A group of protestors gathered outside a downtown Tulsa building that's been targeted for demolition by the Tulsa World.
The newspaper wants to replace the building with a parking lot. News on 6 reporter Steve Berg has more on the building concern.
Whether they meant it to be symbolic or not, the protestors found relief from the heat of the day in the shadow of the Skelly Building, which the Tulsa World intends to tear down. "Like so much of downtown has already been leveled and converted into something like a desert." Michael Bates believes that downtown is continuing on the wrong path, removing the tall buildings, especially the old buildings, which make it unique from other parts of the city.
"At the private level, the culture of demolition needs to be replaced with a culture of preservation." All around town though are signs of the World's argument that it's simply not feasible to add to the already rampant vacancies.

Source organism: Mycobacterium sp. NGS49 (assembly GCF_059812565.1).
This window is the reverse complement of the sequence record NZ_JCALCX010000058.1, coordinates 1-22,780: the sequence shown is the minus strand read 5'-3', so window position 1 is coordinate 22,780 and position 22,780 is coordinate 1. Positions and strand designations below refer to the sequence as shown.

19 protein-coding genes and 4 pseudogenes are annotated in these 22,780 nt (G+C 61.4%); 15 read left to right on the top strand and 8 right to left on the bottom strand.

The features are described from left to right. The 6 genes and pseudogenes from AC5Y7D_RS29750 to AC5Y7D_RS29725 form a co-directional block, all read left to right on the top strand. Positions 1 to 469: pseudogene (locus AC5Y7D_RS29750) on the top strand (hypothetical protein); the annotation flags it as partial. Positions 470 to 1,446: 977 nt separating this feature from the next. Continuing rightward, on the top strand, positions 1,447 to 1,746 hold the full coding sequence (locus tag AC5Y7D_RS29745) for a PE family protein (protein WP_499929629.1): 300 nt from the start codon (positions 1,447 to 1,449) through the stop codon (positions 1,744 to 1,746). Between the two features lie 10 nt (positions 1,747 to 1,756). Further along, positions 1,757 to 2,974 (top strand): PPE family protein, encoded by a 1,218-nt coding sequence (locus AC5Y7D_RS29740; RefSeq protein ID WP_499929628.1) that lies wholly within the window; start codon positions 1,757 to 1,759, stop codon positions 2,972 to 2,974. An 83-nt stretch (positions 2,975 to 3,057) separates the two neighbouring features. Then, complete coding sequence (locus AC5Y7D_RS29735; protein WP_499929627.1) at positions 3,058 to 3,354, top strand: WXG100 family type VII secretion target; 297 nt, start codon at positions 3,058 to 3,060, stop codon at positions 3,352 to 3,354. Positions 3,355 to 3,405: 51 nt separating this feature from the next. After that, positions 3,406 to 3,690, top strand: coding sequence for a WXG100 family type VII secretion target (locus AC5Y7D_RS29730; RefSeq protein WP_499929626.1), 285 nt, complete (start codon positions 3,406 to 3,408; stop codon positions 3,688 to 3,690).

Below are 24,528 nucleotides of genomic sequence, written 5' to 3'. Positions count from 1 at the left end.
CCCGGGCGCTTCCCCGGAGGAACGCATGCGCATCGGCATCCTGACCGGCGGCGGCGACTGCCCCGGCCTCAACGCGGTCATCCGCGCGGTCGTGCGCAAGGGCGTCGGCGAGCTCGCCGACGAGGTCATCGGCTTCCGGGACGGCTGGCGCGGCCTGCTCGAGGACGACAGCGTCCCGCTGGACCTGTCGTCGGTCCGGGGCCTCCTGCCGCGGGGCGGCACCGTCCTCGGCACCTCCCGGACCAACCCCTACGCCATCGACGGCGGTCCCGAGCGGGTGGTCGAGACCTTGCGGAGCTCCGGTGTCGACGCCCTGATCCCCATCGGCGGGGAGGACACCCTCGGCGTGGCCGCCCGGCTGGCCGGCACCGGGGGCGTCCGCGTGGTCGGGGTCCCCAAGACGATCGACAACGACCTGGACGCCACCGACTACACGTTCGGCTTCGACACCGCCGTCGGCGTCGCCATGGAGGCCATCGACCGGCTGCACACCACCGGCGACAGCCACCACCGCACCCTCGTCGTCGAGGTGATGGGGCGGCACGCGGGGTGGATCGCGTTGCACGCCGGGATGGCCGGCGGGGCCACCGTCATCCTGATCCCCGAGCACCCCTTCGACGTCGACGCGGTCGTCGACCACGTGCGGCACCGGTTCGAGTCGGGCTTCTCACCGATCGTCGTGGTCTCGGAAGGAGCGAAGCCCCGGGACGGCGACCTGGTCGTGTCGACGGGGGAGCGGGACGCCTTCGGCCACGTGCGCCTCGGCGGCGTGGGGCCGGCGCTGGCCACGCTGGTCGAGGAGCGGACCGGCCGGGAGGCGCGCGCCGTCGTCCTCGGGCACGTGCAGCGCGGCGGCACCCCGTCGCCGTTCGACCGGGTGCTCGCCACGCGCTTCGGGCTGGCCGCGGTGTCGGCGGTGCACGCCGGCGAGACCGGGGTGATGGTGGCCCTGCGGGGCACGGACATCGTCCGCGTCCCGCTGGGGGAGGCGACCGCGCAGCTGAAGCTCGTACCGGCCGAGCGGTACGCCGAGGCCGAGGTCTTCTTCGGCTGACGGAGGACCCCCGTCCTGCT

The Tulsa World also says it's expensive just to maintain a vacant building, let alone renovate it. But Bates calls the Tulsa World hypocritical to endorse the Vision 2025 plan and encourage Tulsans to invest their tax dollars in downtown, but not invest money itself. "Apparently their vision of 2025 in Tulsa is an asphalt parking lot. If they really believe downtown had a positive and bright future, they'd be looking for ways to reuse this building."
Bates points to the Mayo Hotel as an example. "The Mayo Hotel, I'll tell you what, if there's any building that's been put into a position where it would be hard to reuse, it's that one, and yet, somebody with some imagination and vision began that process from the ground up of rebuilding that hotel."
The News on 6 talked with the Tulsa World and they strongly disagree that they haven't invested in downtown. For example, they say when it came time to build a new $60-million printing press operation. They did it here, instead of moving to the suburbs.
And they say the Mayo is a much greater architectural treasure than the Skelly Building.